In Fibre Channel, each device (hosts, storage devices and Switches) is identified by an unique eight (8) byte wide Node_Name assigned by the manufacturer. When the Fibre Channel devices are interconnected to form a SAN, the Node_Name (along with other parameters) is used to identify each device. Fibre Channel frames are used for communication among the devices in the SAN. The Node_Name, however, is not used by the frames. Instead the Fibre Channel Port of each end device (hosts and storage devices) is addressed via a three (3) byte Fibre Channel address (or FC_ID), allocated dynamically to the end devices by the Fabric. Each end device acquires its FC_ID by performing a Fabric Login procedure with the Switching Fabric. In this procedure, the end device and the Fabric exchange their credentials and the operating parameters required for a successful communication across the SAN. Initially the Fabric identifies itself by an unique Fabric_Name and the end device by its unique Node_Name. Thereafter the Fabric assigns the FC_IDs to the end devices.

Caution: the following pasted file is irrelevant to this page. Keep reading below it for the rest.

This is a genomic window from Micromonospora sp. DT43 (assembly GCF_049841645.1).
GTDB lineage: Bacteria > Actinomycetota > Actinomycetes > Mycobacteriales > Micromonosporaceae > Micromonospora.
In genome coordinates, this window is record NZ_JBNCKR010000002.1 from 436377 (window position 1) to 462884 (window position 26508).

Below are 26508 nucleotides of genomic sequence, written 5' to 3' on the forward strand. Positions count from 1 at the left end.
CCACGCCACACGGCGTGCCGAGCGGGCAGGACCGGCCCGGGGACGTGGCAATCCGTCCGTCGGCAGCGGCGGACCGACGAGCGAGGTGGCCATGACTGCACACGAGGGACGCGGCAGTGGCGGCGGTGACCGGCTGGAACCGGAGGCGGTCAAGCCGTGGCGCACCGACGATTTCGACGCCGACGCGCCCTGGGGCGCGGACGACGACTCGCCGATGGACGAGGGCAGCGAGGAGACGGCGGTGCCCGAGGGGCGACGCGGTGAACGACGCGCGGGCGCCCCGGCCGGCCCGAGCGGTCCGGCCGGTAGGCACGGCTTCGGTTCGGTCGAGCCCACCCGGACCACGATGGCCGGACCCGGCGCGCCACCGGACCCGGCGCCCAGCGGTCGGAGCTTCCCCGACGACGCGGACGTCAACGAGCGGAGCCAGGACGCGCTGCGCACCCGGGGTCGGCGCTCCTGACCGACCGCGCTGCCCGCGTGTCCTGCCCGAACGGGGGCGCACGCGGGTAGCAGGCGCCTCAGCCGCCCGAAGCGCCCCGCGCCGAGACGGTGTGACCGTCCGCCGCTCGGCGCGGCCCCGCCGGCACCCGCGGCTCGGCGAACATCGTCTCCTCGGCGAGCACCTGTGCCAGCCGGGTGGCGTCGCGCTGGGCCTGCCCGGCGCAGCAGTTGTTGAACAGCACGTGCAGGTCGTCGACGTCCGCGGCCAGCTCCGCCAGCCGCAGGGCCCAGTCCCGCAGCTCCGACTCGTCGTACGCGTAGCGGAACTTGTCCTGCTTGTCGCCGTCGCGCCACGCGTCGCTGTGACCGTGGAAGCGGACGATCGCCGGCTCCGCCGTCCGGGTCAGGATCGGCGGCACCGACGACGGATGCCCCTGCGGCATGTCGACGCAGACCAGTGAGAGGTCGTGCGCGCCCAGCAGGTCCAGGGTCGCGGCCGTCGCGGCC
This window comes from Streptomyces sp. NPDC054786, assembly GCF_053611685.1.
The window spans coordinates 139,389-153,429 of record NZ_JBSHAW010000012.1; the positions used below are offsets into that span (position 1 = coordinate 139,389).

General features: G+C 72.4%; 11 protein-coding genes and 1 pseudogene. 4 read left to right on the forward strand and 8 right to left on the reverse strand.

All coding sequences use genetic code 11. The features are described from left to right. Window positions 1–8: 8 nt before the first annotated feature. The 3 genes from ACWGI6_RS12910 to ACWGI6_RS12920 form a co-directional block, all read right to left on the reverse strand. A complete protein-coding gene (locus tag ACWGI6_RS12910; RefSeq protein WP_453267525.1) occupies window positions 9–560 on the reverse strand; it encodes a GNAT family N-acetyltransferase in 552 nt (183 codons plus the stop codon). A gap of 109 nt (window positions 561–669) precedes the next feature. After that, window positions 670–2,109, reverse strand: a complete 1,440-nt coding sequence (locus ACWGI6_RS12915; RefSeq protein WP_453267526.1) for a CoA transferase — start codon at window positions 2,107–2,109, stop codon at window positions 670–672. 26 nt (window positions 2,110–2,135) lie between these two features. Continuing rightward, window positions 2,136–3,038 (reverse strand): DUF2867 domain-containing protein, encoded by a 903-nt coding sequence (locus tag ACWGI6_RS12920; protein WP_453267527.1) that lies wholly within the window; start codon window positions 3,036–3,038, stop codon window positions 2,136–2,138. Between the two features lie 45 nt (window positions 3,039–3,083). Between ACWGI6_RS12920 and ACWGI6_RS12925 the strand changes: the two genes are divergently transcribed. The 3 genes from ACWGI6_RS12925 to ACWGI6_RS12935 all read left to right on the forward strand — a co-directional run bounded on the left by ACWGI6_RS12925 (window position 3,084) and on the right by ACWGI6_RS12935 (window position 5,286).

The three byte wide Fibre Channel addresses are hierarchically structured in three fields, each one byte long: Domain_ID, Area_ID, and Port_ID. Each Switch within the Fabric is assigned a Domain_ID. The end devices attached to a particular Switch are assigned the Domain_ID of that Switch. The Switch manages the allocation of the Area_ID and Port_ID fields for each end device to guarantee the uniqueness of the assigned addresses in that Domain. For example, if a Switch is assigned a Domain number five and the Switch subdivides its address space in two areas each having three connected end devices, then a possible Fibre Channel address allocation is: 5:1:1, 5:1:2, 5:1:3, 5:2:1, 5:2:2, and 5:2:3.